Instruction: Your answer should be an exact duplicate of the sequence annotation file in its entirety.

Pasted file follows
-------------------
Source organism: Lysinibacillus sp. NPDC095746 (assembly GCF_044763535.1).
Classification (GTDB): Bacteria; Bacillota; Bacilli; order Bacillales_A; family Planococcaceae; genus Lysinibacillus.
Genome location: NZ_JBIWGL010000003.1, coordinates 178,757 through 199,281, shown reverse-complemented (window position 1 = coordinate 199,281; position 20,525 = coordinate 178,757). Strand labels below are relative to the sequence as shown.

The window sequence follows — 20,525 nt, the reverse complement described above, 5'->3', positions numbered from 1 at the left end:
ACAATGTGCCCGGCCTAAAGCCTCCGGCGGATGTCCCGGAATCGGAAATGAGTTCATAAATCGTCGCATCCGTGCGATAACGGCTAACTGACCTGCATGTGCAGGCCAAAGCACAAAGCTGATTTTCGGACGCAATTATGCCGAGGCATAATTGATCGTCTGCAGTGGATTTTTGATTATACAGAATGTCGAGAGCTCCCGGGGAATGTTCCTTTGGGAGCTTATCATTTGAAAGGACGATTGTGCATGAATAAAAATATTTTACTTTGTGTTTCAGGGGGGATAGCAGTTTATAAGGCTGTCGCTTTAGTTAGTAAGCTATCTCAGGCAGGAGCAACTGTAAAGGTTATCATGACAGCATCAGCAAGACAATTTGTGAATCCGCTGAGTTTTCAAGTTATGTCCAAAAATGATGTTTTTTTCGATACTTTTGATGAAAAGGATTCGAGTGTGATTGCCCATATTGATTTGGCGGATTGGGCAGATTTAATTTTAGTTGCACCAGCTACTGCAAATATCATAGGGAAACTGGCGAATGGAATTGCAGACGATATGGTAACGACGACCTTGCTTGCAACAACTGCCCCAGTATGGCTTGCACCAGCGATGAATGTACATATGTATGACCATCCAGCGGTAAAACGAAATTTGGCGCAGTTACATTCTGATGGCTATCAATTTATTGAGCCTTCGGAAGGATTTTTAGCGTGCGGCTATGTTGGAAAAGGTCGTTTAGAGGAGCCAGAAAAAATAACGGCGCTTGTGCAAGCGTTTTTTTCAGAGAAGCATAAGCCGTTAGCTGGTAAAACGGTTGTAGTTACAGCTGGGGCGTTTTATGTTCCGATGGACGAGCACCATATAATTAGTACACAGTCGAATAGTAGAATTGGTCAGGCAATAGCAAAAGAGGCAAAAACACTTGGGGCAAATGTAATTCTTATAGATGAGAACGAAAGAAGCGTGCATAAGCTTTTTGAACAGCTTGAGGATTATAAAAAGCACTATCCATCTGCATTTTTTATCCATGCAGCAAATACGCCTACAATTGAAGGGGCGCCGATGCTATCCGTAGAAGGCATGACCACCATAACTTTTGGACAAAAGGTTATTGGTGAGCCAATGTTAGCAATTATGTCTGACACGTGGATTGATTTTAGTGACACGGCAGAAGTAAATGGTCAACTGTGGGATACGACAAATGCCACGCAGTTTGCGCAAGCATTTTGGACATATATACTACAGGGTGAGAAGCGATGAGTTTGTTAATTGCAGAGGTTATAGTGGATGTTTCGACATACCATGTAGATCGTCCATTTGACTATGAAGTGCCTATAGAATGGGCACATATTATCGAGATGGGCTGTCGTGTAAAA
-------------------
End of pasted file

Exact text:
Source organism: Lysinibacillus sp. NPDC095746 (assembly GCF_044763535.1).
Classification (GTDB): Bacteria; Bacillota; Bacilli; order Bacillales_A; family Planococcaceae; genus Lysinibacillus.
Genome location: NZ_JBIWGL010000003.1, coordinates 178,757 through 199,281, shown reverse-complemented (window position 1 = coordinate 199,281; position 20,525 = coordinate 178,757). Strand labels below are relative to the sequence as shown.

The window sequence follows — 20,525 nt, the reverse complement described above, 5'->3', positions numbered from 1 at the left end:
ACAATGTGCCCGGCCTAAAGCCTCCGGCGGATGTCCCGGAATCGGAAATGAGTTCATAAATCGTCGCATCCGTGCGATAACGGCTAACTGACCTGCATGTGCAGGCCAAAGCACAAAGCTGATTTTCGGACGCAATTATGCCGAGGCATAATTGATCGTCTGCAGTGGATTTTTGATTATACAGAATGTCGAGAGCTCCCGGGGAATGTTCCTTTGGGAGCTTATCATTTGAAAGGACGATTGTGCATGAATAAAAATATTTTACTTTGTGTTTCAGGGGGGATAGCAGTTTATAAGGCTGTCGCTTTAGTTAGTAAGCTATCTCAGGCAGGAGCAACTGTAAAGGTTATCATGACAGCATCAGCAAGACAATTTGTGAATCCGCTGAGTTTTCAAGTTATGTCCAAAAATGATGTTTTTTTCGATACTTTTGATGAAAAGGATTCGAGTGTGATTGCCCATATTGATTTGGCGGATTGGGCAGATTTAATTTTAGTTGCACCAGCTACTGCAAATATCATAGGGAAACTGGCGAATGGAATTGCAGACGATATGGTAACGACGACCTTGCTTGCAACAACTGCCCCAGTATGGCTTGCACCAGCGATGAATGTACATATGTATGACCATCCAGCGGTAAAACGAAATTTGGCGCAGTTACATTCTGATGGCTATCAATTTATTGAGCCTTCGGAAGGATTTTTAGCGTGCGGCTATGTTGGAAAAGGTCGTTTAGAGGAGCCAGAAAAAATAACGGCGCTTGTGCAAGCGTTTTTTTCAGAGAAGCATAAGCCGTTAGCTGGTAAAACGGTTGTAGTTACAGCTGGGGCGTTTTATGTTCCGATGGACGAGCACCATATAATTAGTACACAGTCGAATAGTAGAATTGGTCAGGCAATAGCAAAAGAGGCAAAAACACTTGGGGCAAATGTAATTCTTATAGATGAGAACGAAAGAAGCGTGCATAAGCTTTTTGAACAGCTTGAGGATTATAAAAAGCACTATCCATCTGCATTTTTTATCCATGCAGCAAATACGCCTACAATTGAAGGGGCGCCGATGCTATCCGTAGAAGGCATGACCACCATAACTTTTGGACAAAAGGTTATTGGTGAGCCAATGTTAGCAATTATGTCTGACACGTGGATTGATTTTAGTGACACGGCAGAAGTAAATGGTCAACTGTGGGATACGACAAATGCCACGCAGTTTGCGCAAGCATTTTGGACATATATACTACAGGGTGAGAAGCGATGAGTTTGTTAATTGCAGAGGTTATAGTGGATGTTTCGACATACCATGTAGATCGTCCATTTGACTATGAAGTGCCTATAGAATGGGCACATATTATCGAGATGGGCTGTCGTGTAAAA